CHURCH: Yes, and coalition building was the problem last time so we'll see. They seem to be confronting the same problem this time around. Sam Kiley joining us there from Jaffa in Israel. Many thanks.

HOWELL: Well, on this day, the music world is in mourning. The loss of a frontman who had one of the most distinct voices of his time, listen.

CHURCH: Ric Ocasek of "The Cars" died Sunday at the age of 75. The group was enormous popular in the late 1970s and '80s. The band was part of the new wave with hits like what you just heard there, "My Best Friend's Girl" and the slower paced "Drive."

HOWELL: Ocasek co-founded the group and was the main songwriter and lead vocal on most of "The Car" songs. The band was inducted in the Rock & Roll Hall of Fame just last.

CHURCH: While the U.S. is skeptical, the Houthis carried out this weekend strikes on Saudi oil sites alone, but the militants are boasting they did it. How the attacks play into the war in Yemen, that is coming up in just a moment. Just stay with us.



HOWELL: Welcome back to viewers here in the United States and all around the world. You are watching CNN News live from the ATL. I'm George Howell.

CHURCH: And I'm Rosemary Church. I want to check the headlines for you this hour. Purdue Pharma, the company at the center of the U.S. opioid crisis has filed for bankruptcy. The company faces more than 2,000 lawsuits, alleging it aggressively marketed prescription painkillers, while misleading doctors and patients about the risks of addiction and overdose. Purdue denies the allegations.

HOWELL: The U.S. President Donald Trump says the United States is, "locked and loaded". This, after this weekend's attacks on Saudi oil sites. The President tweeted the U.S. may know who the culprit is but he says he still wants verification from the Saudis. Iranian bank -- backed Houthi militants in Yemen say that they attacked the site with drones. A U.S. official says the angle of the strikes would have been difficult coming from Yemen.

CHURCH: The coordinated strikes in Saudi Arabia disrupted five percent of the daily global oil supply. And the effects can already be seen in trading, prices are surging, and you can see there, Brent Crude and WTI Crude both up around the nine, 10 percent mark. HOWELL: U.S. Secretary of State Mike Pompeo quickly blamed Iran for the oil strikes. Iran denies its involvement. But its president is slamming the United States and Saudi Arabia for their roles in Yemen. Listen.


HASSAN ROUHANI, PRESIDENT OF IRAN (through translator): The Americans are supporting the UAE and Saudi Arabia. They are transferring weapons, they are providing intelligence, and parts of the -- the war operations is being run by the Americans. And we see that every day, innocent people are killed in Yemen. There is an ongoing insecurity in the region.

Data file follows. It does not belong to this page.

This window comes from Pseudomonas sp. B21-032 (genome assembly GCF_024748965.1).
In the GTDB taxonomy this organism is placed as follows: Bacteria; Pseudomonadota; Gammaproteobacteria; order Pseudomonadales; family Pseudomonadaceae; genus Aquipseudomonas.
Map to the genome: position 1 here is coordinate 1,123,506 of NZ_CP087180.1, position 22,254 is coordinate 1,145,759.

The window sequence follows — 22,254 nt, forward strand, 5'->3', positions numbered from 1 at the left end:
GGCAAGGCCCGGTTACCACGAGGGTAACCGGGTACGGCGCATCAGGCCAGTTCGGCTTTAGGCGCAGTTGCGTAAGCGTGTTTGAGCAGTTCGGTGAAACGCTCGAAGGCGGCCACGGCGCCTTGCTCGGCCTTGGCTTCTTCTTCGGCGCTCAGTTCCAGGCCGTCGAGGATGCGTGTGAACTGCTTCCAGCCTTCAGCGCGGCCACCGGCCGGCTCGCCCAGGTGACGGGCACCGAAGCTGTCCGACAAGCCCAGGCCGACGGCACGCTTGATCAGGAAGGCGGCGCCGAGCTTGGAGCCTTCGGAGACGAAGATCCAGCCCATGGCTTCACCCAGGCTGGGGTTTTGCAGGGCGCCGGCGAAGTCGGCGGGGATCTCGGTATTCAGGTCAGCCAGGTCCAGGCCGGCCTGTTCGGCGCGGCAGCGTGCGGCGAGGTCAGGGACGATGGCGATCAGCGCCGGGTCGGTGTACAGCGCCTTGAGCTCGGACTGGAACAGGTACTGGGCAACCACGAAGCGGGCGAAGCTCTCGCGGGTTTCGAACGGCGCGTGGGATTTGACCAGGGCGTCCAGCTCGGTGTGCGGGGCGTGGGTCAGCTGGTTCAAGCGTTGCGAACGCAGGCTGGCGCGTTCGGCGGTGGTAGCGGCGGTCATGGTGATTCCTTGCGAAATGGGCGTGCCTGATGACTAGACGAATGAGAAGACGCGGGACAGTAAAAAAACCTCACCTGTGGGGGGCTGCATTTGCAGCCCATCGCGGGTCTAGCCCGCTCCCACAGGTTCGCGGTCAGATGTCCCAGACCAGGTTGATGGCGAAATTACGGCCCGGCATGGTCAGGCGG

CHURCH: Iran backs the Houthi faction in Yemen as it battles the Saudi-led coalition, and the Houthis have launched attacks into Saudi Arabia before. CNN's Becky Anderson has more on the conflict from Abu Dhabi.


BECKY ANDERSON, CNN ABU DHABI MANAGING EDITOR: This is one of the best-protected places on earth, under attack, raging fires burning through one of the world's biggest and most important production energy hubs. In Saudi Arabia after Iranian-backed Houthi rebels say they launched a coordinated assault, using 10 drones, knocking more oil out of the global pipeline in a single stroke than anything else ever has. Some five percent of global supply.

YAHYA SAREA, SPOKESMAN, HOUTHI MILITARY (through translator): We promised the Saudi regime that our coming operations will only grow wider and will be more painful than before so long as their aggression and blockade continues.

ANDERSON: The Houthi's message clearly nothing is out of reach or off limits. A senior official at the White House though telling CNN it looked like the attacks came from southern Iraq, where Iran wields considerable influence in the country. But Iraq and Iran flat-out deny any involvement. Still, without evidence, the U.S. Secretary of State immediately pointing the finger at Tehran, saying there was no question they were behind the attacks, and for at least 100 others.

The Houthis have been reaching into Saudi Arabia in larger and more daring attacks for months now. Like drone attacks targeting remote oil pumping stations in May, and the (INAUDIBLE) oil field last month. Back in June, a cruise missile attack on a Saudi airport, injuring almost 30 civilians. The two sides have been engaged in a deadly battle to wrest control of Yemen for four years. Clearly now, both sides are playing with fire very close to home. Becky Anderson, CNN, Abu Dhabi.


HOWELL: Let's get some analysis on all of this now with former U.S. Ambassador Matthew Bryza. His last post as ambassador to Azerbaijan, currently the Director of the International Center for Defense Studies. Ambassador Bryza joining this hour from Istanbul, Turkey. It's good to have you with us.


HOWELL: Mr. Ambassador, so you have served as a mediator in some of the world's most entrenched conflicts. Given the tensions between the United States and Iran, what do you make of the president's tweet, stating that the U.S. has reason to believe that we know, he says, who's responsible for the attack, and that the country's locked and loaded but waiting on verification from Saudi Arabia on the issue?